Earlier this year, THQ revealed the next project from Kaos Studios, the military first-person shooter Homefront. Set in the near future, the Xbox 360, PlayStation 3, and PC game's hook is that it is set in the midst of a foreign invasion of the United States. While Homefront's premise lost some of its novelty in the wake of the recently released Call of Duty: Modern Warfare 2--which includes segments where players fight Russian soldiers on American soil--THQ's core gaming group head Danny Bilson isn't worried about its ability to compete.
During a presentation at the FBR Capital Markets 2009 Fall Investor Conference today, Bilson was asked how he plans to position Homefront against competition like the next Call of Duty and Medal of Honor games. In response, Bilson pointed to the game's narrative talent, as well as its multiplayer pedigree.
Bilson noted that Homefront developer Kaos was born from the ashes of Trauma Studios, maker of the popular Desert Combat mod for the World War II shooter Battlefield 1942. The group's first project for THQ, Frontlines: Fuel of War, was not a tremendous success in critical or commercial terms. However, Bilson chalked it up as "an incomplete experiment under pressure to ship" and reasserted his faith in Kaos to "build the best online battlefield."
Single-player action is also a concern of THQ's. To that end, Bilson also touted the involvement of filmmaker John Milius, who wrote and directed Red Dawn, a fictional account of the Soviet Union invading the US.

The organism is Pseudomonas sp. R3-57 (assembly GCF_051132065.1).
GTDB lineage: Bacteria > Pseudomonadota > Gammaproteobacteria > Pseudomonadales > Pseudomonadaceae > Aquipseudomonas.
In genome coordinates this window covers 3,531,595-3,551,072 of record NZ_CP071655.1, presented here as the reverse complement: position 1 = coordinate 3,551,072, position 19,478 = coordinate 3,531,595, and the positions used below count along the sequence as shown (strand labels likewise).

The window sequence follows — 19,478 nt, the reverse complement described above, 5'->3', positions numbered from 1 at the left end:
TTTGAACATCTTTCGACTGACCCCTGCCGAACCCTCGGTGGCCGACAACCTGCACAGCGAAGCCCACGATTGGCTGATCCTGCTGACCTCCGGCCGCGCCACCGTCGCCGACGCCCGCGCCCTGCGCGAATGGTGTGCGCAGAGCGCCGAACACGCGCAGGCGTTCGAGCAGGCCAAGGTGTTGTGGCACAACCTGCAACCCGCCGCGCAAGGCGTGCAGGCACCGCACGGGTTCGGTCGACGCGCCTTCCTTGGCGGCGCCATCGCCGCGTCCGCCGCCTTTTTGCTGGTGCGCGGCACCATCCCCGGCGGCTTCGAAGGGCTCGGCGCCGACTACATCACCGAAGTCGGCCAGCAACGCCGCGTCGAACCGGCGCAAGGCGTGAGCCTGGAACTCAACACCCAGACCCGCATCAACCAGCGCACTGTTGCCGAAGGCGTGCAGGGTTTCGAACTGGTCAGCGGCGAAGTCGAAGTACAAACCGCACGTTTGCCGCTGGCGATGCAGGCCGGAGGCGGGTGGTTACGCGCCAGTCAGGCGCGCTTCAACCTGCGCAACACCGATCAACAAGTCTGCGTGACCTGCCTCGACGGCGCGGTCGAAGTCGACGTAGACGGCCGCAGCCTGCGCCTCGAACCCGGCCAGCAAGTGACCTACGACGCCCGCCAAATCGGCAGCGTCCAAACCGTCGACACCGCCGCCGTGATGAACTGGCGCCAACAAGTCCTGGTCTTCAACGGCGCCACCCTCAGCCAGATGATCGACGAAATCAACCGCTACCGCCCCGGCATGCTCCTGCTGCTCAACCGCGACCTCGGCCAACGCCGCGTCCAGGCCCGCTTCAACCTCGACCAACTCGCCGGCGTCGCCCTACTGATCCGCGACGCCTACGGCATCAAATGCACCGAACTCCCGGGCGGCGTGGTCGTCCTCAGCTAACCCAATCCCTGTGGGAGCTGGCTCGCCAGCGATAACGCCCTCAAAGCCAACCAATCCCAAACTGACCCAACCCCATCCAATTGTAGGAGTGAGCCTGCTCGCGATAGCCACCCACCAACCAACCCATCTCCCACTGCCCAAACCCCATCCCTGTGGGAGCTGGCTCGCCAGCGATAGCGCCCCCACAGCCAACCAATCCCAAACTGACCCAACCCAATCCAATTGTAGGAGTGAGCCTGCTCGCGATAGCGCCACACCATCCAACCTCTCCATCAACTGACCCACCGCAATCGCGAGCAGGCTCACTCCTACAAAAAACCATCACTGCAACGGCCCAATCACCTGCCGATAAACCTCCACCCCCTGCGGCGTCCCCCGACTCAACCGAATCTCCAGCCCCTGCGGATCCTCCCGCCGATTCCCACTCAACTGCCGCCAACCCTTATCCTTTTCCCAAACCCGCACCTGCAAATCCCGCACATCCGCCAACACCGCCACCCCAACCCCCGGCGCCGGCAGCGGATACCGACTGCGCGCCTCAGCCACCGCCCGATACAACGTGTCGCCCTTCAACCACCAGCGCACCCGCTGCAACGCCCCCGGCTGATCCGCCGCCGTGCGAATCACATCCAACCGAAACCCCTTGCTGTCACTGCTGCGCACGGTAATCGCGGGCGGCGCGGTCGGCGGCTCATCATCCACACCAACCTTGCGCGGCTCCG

Homefront's story won't all be contained in the game itself. An online promotional campaign will dole out bits of Homefront's backstory in the weeks leading up to the game's release, Bilson said, adding that the single-player campaign mode is only a small part of the overall story.
"This is about a guy moving some fuel," Bilson. "That's what the single-player is about, to restart some vehicles and retake the Golden Gate Bridge. It's the beginning of a story. We're going to tell this like a serial, with cliff-hangers. And then we intend to continue the story in [downloadable content], until we go to Homefront 2."
Bilson said the downloadable content for the game will include a mix of single-player and multiplayer action.
"This is one of our big bets, I'll be honest," Bilson told investors. "People say, 'Why are you going into this Call of Duty space?' And it's because I know we can compete. I know we can compete."